When the Association of Performing Arts Presenters (APAP) convenes in New York each year, one of the goals is to decide who will be performing on North American festival stages in the coming season.
An influx of independent musicians, many having traveled a great distance to be here, either over the course of their lives such as Brooklyn-based Innov Gnawa, or like Cuba’s Septeto Santiaguero, arriving direct from Cuba, enlivened city stages showcasing their talent for the music professionals.
Innov Gnawa, Moroccan Gnawa ensemble led by master Hassan Ben Jaafer, center, now based in Brooklyn, performing at the Barbes/Electric Cowbell showcase at the Manhattan nightclub Drom. All photos by William Farrington.
Septeto Santiaguero performing at the World Music Fire showcase at SOB’s in Manhattan.
Savvy local listeners have found that this cold January weekend has become the year’s most exciting weekend of live music, like being in the kitchen with the chefs as they prepare for the summer when hundreds of thousands will enjoy their efforts.
Jojo Abot, a dynamic Ghanaian performer currently staying in New York, on stage at globalFEST.
Part of attending a showcase is showing up with an open mind: seven or eight bands do short sets. While you might discover an artist who you wish would just keep playing the rest of the night, after a few songs it’s over and the next artist is scrambling to set up. Luckily there may be another opportunity, as with Septeto Santiaguero, who dazzled globalFEST with their music and footwork; a quick Google search showed they would be at SOB’s World Music Fire the next evening, where the intimate setting accentuated the band’s warm personality.
Vox Sambou, rapper and vocalist with his group during the Mundial Montreal showcase at Drom.
Over the course of four nights, I took in 30 performances. I enjoyed the camaraderie of the world music scene, and now look forward to seeing which artists will be returning during the year.
Vox Sambou, rapper and vocalist, originally from Haiti, now living in Montreal, with his group during the Mundial Montreal showcase at Drom.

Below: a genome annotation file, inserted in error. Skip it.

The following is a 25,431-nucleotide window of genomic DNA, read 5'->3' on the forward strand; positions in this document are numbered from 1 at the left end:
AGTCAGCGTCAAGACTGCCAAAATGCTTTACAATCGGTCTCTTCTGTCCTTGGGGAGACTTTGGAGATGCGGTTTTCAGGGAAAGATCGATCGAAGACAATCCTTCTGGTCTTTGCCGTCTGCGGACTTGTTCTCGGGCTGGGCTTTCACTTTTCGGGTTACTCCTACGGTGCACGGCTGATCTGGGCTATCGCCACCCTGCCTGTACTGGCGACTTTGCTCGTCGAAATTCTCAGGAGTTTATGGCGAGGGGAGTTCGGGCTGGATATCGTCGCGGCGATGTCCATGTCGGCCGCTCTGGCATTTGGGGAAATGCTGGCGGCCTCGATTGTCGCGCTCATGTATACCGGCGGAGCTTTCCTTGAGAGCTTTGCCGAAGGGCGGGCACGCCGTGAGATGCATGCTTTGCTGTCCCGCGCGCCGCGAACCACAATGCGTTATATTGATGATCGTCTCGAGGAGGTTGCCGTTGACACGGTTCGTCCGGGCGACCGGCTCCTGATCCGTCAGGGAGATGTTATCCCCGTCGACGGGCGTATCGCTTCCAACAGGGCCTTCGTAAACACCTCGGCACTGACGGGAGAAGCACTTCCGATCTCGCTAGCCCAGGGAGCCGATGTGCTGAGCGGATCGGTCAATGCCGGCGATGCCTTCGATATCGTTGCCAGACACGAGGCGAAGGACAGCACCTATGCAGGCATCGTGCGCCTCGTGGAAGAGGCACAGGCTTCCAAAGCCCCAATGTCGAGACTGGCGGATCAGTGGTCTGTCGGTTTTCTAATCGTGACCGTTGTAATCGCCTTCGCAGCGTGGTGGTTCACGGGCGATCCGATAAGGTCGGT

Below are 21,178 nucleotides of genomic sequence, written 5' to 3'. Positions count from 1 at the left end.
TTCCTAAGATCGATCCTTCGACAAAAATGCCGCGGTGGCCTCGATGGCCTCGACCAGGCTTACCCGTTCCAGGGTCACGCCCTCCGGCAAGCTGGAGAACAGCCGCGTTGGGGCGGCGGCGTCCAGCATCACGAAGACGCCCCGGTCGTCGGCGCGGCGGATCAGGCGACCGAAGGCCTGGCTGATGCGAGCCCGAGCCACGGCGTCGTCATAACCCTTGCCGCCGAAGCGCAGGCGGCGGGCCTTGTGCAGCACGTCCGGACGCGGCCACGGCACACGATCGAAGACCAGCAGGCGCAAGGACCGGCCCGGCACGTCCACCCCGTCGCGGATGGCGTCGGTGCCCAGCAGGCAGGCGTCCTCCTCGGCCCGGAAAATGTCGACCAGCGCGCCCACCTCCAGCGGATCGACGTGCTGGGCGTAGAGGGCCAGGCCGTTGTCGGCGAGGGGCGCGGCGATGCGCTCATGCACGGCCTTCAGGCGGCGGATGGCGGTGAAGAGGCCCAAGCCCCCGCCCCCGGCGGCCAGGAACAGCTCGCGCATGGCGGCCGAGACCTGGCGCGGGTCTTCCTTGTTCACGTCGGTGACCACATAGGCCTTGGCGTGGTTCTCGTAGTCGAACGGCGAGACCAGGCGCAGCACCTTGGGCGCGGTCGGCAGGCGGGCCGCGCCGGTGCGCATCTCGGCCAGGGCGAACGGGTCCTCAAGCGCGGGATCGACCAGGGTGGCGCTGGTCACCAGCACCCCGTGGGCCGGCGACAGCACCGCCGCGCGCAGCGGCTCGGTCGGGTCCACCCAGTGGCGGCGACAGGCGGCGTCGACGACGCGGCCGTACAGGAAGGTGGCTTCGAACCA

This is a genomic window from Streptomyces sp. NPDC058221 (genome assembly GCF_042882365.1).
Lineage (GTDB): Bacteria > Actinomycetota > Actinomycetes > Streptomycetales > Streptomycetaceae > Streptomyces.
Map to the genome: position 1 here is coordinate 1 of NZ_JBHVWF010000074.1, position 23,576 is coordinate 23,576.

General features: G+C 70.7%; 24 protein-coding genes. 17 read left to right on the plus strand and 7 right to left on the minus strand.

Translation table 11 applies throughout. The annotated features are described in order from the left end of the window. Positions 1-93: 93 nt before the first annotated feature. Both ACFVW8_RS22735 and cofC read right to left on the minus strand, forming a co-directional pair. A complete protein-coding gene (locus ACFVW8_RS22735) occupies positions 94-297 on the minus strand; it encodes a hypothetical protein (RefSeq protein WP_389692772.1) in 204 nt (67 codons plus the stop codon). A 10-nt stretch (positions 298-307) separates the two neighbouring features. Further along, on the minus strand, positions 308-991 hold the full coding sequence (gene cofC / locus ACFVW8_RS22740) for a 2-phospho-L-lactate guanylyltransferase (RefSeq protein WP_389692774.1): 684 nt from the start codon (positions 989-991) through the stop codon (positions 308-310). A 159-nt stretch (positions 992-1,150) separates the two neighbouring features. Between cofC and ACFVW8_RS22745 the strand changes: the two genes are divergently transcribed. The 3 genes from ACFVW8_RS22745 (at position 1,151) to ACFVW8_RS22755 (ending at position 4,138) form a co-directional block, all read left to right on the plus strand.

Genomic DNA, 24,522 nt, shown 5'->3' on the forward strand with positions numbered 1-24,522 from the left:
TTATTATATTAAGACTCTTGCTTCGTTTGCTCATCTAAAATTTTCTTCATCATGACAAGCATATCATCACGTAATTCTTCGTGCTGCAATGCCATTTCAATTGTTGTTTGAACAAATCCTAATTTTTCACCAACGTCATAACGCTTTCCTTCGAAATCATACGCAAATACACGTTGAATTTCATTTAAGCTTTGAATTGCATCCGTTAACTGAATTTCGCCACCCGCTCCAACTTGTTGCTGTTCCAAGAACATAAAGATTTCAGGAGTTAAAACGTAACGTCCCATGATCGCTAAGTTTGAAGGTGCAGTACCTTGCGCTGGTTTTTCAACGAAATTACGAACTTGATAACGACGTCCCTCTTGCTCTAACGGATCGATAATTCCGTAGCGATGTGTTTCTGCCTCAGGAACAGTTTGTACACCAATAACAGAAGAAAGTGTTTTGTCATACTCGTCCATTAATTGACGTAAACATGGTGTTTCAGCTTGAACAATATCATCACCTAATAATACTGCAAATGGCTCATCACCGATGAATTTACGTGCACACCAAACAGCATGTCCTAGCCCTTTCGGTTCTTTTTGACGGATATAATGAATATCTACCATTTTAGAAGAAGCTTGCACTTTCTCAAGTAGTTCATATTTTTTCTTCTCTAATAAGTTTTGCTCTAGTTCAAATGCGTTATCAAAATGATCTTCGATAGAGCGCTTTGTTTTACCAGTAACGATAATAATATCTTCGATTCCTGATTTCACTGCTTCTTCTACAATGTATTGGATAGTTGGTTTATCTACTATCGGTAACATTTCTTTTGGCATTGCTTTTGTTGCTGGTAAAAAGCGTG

Leyla McCalla, center, with Daniel Tremblay, banjo, and Free Feral, viola.
Sierra Leonean vocalist Janka Nabay and the Bubu Gang at the Barbes/Electric Cowbell showcase. Janka’s music, based on the bubu rhythm of his homeland, was enhanced by the retro-psychedelic sound of the band. Janka says: “Bubu is an old, old music, but people don’t know about it. You can add new things into the beat if you know it really well, and make your own sound out of it.”
Hoba Hoba Spirit, from Casablanca, Morocco, who fostered an underground music scene there that paralleled the Arab Spring movement performing at globalFEST at Webster Hall in Manhattan, Sunday January 8th.
The Garifuna International Band, formed in New York from members drawn from Belize, Honduras and Guatemala, featuring Felix Gamboa on lead vocals, performing at World Music Fire showcase at SOB’s.
Christiane Obydol, vocalist of Zouk Machine, the all-female band that broke barriers on their way to stardom in the 1980s. At the World Music Fire showcase at SOB’s, dynamic as ever, she reprised her hits with a microphone and DJ backing her up.
Betty Bonifassi, a Canadian rock musician, performed music from her new album Lomax, on which she interprets work songs from the American south from 1920 Alan Lomax field recordings.
Alash, a trio of traditional throat singers and instrumentalists from Tuva on the Russian Mongolian border region, the subtle vocal technique held the Drom audience spellbound.